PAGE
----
Convergence seems to be the new black in the enterprise.
That may seem like an odd statement at first, considering convergence has been trending for several years now. But unlike fashion, which comes and goes by the season, technology has a way of playing out over several years. And while most people may have a clear idea of what convergence means in the enterprise, the fact is that it has taken on a number of surprisingly new forms of late.
Traditional convergence, of course, kicked off with the rise of server virtualization. For the first time, the enterprise could envision not only higher utilization rates and streamlined server architectures, but the end of the much maligned silo architecture that hampered the flow of data across divisions or even individual business units. As The Taneja Group’s Mike Matchett notes, traditional domains have been abstracted into fully realized compute/storage/networking entities, which can be scaled, mixed and matched largely on the fly to accommodate rapidly changing data environments. The next step is “hyper-convergence,” in which fully modularized infrastructure is stacked, pooled and scaled as needs dictate.
This kind of convergence generally revolves around traditional enterprise systems. But the term is increasingly being used to describe the integration of seemingly disparate infrastructure into a more cohesive whole. Frost & Sullivan, for example, recently issued a report detailing the convergence of network, wireline and wireless access and applications. In this world, multiple traffic types are combined on a single network framework, which can then be optimized through bandwidth utilization and allocation techniques to improve productivity and simplify the implementation of new technologies as they become available.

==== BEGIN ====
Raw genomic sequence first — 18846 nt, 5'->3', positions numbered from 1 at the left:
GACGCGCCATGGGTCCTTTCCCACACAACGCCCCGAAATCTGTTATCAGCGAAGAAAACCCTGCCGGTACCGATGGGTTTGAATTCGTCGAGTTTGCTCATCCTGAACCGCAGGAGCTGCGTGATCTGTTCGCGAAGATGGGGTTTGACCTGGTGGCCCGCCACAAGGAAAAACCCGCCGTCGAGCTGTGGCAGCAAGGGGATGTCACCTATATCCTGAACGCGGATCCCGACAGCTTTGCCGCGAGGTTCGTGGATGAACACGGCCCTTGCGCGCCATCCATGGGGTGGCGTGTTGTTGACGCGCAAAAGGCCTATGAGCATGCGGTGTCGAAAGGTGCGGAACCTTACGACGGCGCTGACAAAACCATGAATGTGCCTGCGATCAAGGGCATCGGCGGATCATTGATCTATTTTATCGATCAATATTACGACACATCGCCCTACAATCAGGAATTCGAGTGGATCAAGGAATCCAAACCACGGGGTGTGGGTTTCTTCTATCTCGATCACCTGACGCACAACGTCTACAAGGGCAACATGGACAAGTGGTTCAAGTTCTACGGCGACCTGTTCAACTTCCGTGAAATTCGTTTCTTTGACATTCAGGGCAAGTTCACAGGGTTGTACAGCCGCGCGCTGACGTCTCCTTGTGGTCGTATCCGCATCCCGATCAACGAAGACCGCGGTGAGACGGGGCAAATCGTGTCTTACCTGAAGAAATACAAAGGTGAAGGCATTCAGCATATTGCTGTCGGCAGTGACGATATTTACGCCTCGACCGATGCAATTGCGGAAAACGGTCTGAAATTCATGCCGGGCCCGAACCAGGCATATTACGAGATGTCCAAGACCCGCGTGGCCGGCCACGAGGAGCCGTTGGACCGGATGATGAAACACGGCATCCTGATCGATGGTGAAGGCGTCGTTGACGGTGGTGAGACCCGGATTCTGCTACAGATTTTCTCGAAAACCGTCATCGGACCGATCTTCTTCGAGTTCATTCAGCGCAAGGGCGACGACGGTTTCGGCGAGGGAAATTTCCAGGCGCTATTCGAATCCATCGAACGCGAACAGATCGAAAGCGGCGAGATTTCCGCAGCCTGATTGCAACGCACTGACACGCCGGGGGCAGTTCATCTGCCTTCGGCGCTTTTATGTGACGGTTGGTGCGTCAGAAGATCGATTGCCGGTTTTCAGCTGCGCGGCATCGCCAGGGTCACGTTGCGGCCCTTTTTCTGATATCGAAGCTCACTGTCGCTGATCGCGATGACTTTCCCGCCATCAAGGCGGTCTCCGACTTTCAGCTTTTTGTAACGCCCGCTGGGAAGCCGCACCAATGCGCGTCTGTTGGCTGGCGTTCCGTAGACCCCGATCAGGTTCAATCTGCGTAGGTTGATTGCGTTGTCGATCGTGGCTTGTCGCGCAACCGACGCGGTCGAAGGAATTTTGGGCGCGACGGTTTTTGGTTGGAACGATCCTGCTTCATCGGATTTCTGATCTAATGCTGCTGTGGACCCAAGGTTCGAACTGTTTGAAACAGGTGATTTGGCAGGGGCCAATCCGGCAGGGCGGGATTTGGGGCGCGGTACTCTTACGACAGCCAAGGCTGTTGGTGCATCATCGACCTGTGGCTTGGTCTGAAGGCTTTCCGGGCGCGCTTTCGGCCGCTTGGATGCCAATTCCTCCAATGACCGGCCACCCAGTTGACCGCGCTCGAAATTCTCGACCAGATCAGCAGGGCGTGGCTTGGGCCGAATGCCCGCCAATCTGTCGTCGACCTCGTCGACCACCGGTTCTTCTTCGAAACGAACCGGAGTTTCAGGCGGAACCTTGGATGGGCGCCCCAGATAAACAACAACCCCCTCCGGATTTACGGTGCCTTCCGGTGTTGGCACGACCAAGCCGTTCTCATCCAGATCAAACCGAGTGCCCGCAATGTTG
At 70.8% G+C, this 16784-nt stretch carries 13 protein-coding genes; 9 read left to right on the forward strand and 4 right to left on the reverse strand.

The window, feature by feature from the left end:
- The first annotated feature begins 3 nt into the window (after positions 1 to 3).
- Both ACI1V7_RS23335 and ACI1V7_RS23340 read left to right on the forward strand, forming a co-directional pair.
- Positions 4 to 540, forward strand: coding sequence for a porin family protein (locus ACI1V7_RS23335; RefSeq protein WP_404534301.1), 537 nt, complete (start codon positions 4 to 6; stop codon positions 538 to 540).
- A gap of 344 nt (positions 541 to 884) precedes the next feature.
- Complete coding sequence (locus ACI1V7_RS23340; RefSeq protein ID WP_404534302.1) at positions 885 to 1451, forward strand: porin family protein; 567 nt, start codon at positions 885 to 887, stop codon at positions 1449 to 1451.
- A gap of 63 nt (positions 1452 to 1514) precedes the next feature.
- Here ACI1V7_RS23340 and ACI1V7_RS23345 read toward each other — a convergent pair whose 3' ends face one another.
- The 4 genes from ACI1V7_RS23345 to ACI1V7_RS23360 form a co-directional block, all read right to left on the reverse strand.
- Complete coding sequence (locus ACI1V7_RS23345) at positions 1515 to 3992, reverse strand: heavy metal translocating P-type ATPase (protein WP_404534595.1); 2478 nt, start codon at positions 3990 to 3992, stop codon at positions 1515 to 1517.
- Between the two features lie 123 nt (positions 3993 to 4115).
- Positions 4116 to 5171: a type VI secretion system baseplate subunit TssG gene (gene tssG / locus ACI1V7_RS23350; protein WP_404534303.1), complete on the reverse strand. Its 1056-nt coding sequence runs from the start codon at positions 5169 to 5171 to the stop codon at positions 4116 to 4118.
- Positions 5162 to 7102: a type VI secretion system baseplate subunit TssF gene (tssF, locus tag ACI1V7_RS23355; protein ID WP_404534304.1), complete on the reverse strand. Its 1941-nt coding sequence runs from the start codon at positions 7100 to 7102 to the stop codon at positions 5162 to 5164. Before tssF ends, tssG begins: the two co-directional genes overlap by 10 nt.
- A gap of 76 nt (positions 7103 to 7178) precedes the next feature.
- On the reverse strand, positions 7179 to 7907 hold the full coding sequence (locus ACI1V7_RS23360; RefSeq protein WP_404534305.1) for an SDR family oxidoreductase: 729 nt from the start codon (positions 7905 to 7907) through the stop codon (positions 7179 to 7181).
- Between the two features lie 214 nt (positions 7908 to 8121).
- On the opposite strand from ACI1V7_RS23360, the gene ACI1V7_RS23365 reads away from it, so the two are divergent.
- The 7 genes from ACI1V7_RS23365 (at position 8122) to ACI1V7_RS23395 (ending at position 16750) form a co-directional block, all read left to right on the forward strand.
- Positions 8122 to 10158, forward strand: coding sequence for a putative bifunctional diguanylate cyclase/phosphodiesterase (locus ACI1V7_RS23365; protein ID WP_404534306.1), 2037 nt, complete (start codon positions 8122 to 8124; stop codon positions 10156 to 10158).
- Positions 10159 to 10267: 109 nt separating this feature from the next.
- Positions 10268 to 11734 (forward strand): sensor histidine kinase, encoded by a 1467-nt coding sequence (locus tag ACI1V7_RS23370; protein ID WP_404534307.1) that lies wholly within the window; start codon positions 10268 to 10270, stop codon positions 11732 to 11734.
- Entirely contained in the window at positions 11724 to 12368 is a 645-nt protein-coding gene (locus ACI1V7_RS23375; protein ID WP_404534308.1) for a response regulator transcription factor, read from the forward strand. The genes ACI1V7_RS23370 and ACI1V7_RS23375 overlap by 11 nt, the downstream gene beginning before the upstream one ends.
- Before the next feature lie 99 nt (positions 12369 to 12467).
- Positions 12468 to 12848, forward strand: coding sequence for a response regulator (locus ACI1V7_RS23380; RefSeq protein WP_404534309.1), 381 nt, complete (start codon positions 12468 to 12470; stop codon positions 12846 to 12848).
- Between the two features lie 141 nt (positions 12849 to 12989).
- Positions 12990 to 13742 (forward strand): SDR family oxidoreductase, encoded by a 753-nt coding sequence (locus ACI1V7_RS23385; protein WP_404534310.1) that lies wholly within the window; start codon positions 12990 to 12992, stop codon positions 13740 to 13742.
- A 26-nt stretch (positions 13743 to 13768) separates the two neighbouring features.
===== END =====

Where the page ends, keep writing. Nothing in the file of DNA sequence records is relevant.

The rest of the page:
In many ways, according to CIO.com’s Allen Bernard, modern convergence is a conglomeration of previous streamlining efforts, such as grid or utility computing, on-demand or shared services, and even the cloud. So far, at least, this complexity hasn’t scared off small and medium-sized enterprises, and in fact may be the key to helping them compete with larger rivals. Of course, technology developments have a way of solving old problems while creating new ones – anyone who saw what virtualization did to storage infrastructure can attest to that. But for the moment, at least, flattened infrastructure seems both easier to manage and less expensive to build and operate.
For the major platform vendors, convergence is a lifeline in a time of rapidly dwindling hardware sales. HP recently upgraded its Converged Infrastructure portfolio with a new BladeSystem enclosure and converged storage and networking solutions, while Dell has teamed up with VMware to develop a converged solution designed to augment desktop virtualization infrastructure. Both companies seem to have finally recognized that while volume shipments are highly profitable, converged infrastructure is a more attractive proposition from the enterprise perspective. And as the saying goes, “the customer is always right.”
It would seem, then, that convergence in all its forms is likely to remain a guiding force in data center development. As the enterprise becomes accustomed to the low cost and flexibility of the cloud, internal infrastructure will have to provide an equally appealing cost-benefit proposition in order to remain viable.
That means it will have to slim down and shape up in very short order.